Product matching: in apparel, jewelry, and other specific types of product sales websites, offering a generalized “recommended products” in the lower part of the product detail page is often not enough. Consider setting up specific matches, for example, this pair of earrings goes well with that necklace. Think of it as the editorial content of the site that customers will appreciate, because you have taken the time to not only know your product, but give them direct guidance on what goes with what. If you don’t think this applies to you, think about it and see if there is something similar you can offer for your products, as it yet another way to increase per-order averages.
Solid and Flexible Product Navigation: this is a subject that could go on for ever. Our recommendation is that you look at new ways to extend product and site navigation based on current user actions and possibly experiments you run with users. If you don’t currently have a search feature, ask some users whether it would be a substantial gain to have one. Look at different ways to categorize product and build new filters. Then look at how they get used, and make further changes based on those results. You may end of up with something that not only makes it easier for your customers to find the products they are looking for, but a significant differentiation over your competition.
Your funnel is now ready for the world (assuming of course you have a great offer, amazing copy, and a hot market). For more information on how to create great offers, great copy, and great funnels, check out expertsecrets.com and dotcomsecrets.com. Are there any things you do before launching a funnel that I’ve missed? Let me know in the comments below!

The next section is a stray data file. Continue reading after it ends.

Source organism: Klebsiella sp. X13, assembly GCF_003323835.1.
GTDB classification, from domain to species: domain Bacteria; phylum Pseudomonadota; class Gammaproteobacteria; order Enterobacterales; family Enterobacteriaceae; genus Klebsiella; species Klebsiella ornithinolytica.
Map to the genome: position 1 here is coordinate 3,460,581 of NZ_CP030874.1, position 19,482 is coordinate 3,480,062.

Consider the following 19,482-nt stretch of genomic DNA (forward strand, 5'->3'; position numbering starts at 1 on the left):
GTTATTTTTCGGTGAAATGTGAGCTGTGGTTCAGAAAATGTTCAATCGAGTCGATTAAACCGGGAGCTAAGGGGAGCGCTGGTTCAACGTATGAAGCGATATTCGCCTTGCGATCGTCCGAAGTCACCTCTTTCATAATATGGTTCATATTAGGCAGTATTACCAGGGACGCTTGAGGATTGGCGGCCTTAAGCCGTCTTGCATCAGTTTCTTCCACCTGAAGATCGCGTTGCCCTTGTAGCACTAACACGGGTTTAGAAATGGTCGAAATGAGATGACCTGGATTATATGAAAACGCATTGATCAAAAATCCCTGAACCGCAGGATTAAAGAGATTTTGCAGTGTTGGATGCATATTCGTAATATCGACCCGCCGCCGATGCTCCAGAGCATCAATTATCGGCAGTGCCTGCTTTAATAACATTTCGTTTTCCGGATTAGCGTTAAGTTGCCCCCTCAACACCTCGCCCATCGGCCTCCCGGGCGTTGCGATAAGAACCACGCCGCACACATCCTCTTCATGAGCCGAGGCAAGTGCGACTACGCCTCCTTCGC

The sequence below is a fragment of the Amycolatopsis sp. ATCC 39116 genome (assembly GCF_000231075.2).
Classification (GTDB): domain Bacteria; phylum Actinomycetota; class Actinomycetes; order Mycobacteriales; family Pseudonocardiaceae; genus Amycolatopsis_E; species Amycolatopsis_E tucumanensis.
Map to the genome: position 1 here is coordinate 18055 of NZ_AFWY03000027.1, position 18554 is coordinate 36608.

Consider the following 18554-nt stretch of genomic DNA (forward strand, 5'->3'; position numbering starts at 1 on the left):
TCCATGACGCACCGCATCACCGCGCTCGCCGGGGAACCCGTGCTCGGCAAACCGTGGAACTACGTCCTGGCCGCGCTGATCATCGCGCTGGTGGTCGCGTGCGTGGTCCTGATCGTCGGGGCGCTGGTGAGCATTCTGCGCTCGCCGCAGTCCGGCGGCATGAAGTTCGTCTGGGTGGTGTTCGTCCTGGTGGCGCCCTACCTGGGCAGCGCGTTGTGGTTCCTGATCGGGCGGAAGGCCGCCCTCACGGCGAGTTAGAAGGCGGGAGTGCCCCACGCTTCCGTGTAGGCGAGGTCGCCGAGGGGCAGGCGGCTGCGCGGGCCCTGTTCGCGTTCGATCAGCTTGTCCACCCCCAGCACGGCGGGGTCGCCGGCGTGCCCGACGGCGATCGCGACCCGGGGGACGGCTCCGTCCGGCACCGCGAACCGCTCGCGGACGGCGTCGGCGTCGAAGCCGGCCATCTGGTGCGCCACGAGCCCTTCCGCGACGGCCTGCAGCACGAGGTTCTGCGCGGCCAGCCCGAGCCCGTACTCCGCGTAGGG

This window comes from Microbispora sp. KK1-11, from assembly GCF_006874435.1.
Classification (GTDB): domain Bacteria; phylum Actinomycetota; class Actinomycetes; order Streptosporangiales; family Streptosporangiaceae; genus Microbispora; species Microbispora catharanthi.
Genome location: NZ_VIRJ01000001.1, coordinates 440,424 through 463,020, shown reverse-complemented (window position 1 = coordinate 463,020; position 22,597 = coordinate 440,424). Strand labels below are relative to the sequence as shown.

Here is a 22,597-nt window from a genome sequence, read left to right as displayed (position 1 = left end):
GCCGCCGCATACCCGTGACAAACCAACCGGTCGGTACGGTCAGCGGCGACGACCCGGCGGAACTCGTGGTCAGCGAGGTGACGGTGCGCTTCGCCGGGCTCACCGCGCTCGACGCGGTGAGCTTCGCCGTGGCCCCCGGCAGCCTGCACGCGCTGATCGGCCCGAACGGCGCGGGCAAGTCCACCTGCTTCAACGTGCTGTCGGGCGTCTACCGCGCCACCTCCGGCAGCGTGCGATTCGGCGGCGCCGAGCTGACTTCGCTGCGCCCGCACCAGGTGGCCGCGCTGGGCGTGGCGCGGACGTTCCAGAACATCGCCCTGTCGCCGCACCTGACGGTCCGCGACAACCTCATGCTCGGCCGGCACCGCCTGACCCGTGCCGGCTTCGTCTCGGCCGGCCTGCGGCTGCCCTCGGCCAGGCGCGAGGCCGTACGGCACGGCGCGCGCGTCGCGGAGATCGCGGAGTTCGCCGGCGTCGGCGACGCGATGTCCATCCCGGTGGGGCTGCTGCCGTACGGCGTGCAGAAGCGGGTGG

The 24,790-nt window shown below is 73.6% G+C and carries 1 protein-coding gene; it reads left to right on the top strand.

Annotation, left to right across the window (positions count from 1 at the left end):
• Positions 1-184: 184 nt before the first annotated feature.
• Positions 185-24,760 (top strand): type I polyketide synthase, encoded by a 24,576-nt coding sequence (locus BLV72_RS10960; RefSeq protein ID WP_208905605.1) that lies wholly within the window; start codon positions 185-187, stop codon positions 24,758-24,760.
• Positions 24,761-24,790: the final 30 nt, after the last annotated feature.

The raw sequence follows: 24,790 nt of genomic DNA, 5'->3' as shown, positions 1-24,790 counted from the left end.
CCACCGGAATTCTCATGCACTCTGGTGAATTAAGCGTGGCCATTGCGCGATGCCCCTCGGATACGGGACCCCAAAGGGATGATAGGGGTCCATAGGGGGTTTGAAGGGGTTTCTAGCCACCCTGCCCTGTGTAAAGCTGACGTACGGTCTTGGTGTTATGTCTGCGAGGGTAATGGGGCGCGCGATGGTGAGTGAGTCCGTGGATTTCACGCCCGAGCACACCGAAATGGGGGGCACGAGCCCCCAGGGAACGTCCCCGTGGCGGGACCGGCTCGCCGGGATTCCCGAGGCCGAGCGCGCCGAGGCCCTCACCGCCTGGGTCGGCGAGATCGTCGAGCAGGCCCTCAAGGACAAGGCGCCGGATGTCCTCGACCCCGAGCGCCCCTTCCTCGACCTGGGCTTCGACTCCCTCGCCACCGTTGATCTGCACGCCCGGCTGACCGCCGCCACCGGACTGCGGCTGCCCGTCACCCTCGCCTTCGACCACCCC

First, from the product page, the Add to Cart button should be highly visible. Next, the shopping cart should be easy to locate—usually positioned in the sidebar, or the top-right. The checkout page should be super-easy to access, and never more than one click away, allowing a visitor to bypass the shopping cart if they want. Finally, the checkout fields should be logical, and kept to a minimum.
Be aware that your URL affects your search engine ranking, so if you want to be found for “shoe,” it’s a good idea to fit “shoe” into your domain name. One way to do this is to use your brand name along with a keyword term. So MillerShoe tends to work better than FantasticShoe.com. (Which is why MillerShoe is taken, but FantasticShoe is still available.)
Checklists have been used in healthcare practice to ensure that clinical practice guidelines are followed. An example is the WHO Surgical Safety Checklist developed for the World Health Organization and found to have a large effect on improving patient safety[2] and subsequently found to have a nil effect in a cohort of hospitals in the Province of Ontario in Canada.[3] According to a meta-analysis after introduction of the checklist mortality dropped by 23% and all complications by 40%, higher-quality studies are required to make the meta-analysis more robust.[4] However, checklist use in healthcare has not always met with success and the transferability between settings has been questioned.[5] In the UK, a study on the implementation of a checklist for provision of medical care to elderly patients admitting to hospital found that the checklist highlighted limitations with frailty assessment in acute care and motivated teams to review routine practices, but that work is needed to understand whether and how checklists can be embedded in complex multidisciplinary care.[6]
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